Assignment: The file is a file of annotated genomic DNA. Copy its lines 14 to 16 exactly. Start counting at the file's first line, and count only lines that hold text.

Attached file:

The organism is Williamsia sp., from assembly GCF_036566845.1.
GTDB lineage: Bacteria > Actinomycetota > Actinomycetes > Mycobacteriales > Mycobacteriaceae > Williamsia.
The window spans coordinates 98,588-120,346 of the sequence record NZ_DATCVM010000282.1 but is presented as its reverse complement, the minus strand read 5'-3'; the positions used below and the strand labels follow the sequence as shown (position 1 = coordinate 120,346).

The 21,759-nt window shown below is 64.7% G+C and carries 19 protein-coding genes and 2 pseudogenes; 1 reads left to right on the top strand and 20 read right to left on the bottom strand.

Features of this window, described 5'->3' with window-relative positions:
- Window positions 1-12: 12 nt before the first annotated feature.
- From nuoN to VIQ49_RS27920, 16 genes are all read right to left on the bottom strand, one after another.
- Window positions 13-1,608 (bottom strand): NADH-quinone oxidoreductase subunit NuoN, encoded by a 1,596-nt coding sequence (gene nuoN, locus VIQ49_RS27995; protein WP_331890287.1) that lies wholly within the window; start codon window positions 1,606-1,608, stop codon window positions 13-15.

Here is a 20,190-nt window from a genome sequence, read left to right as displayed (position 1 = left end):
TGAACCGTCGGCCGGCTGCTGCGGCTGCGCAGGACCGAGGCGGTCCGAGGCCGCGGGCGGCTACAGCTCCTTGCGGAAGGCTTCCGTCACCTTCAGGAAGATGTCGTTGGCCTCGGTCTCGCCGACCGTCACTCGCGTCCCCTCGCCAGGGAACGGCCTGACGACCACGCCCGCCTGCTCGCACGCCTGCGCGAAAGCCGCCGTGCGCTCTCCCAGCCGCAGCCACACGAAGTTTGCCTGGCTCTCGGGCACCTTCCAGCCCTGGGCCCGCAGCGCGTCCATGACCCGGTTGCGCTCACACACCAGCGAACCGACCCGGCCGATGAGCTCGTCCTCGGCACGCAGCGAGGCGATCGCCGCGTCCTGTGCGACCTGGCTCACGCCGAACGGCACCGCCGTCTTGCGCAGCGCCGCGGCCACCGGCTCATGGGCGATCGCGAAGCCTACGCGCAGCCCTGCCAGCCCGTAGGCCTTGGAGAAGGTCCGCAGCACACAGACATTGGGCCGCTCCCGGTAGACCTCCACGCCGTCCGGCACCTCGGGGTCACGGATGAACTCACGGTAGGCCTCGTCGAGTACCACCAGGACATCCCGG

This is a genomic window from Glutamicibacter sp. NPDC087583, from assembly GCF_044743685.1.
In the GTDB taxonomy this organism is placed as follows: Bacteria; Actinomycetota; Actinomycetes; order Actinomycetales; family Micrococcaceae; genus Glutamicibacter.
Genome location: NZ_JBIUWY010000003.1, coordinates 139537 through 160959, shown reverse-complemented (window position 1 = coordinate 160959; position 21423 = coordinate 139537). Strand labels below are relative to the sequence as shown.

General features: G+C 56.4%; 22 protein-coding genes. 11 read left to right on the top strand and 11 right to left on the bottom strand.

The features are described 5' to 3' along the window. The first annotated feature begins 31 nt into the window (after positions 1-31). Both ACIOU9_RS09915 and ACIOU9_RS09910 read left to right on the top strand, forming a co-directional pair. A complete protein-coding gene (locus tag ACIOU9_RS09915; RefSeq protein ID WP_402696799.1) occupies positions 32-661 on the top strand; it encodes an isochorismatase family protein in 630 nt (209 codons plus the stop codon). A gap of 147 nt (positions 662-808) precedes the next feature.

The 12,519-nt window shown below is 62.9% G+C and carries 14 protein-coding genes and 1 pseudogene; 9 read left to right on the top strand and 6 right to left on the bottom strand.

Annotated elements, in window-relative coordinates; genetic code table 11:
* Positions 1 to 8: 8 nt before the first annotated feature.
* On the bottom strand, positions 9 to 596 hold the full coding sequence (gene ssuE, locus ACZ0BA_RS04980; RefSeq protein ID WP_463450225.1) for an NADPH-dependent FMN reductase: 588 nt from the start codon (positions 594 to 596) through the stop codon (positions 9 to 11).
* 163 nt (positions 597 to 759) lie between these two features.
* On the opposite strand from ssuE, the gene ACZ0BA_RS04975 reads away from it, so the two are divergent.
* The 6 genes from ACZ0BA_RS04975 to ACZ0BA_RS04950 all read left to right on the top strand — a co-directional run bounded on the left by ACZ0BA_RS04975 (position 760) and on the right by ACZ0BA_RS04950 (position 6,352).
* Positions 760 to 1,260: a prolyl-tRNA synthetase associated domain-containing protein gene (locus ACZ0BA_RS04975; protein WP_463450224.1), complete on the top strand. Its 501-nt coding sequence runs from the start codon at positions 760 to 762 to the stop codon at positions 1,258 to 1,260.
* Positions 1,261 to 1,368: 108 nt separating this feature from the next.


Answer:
General features: G+C 56.4%; 22 protein-coding genes. 11 read left to right on the top strand and 11 right to left on the bottom strand.

The features are described 5' to 3' along the window. The first annotated feature begins 31 nt into the window (after positions 1-31). Both ACIOU9_RS09915 and ACIOU9_RS09910 read left to right on the top strand, forming a co-directional pair. A complete protein-coding gene (locus tag ACIOU9_RS09915; RefSeq protein ID WP_402696799.1) occupies positions 32-661 on the top strand; it encodes an isochorismatase family protein in 630 nt (209 codons plus the stop codon). A gap of 147 nt (positions 662-808) precedes the next feature.

The 12,519-nt window shown below is 62.9% G+C and carries 14 protein-coding genes and 1 pseudogene; 9 read left to right on the top strand and 6 right to left on the bottom strand.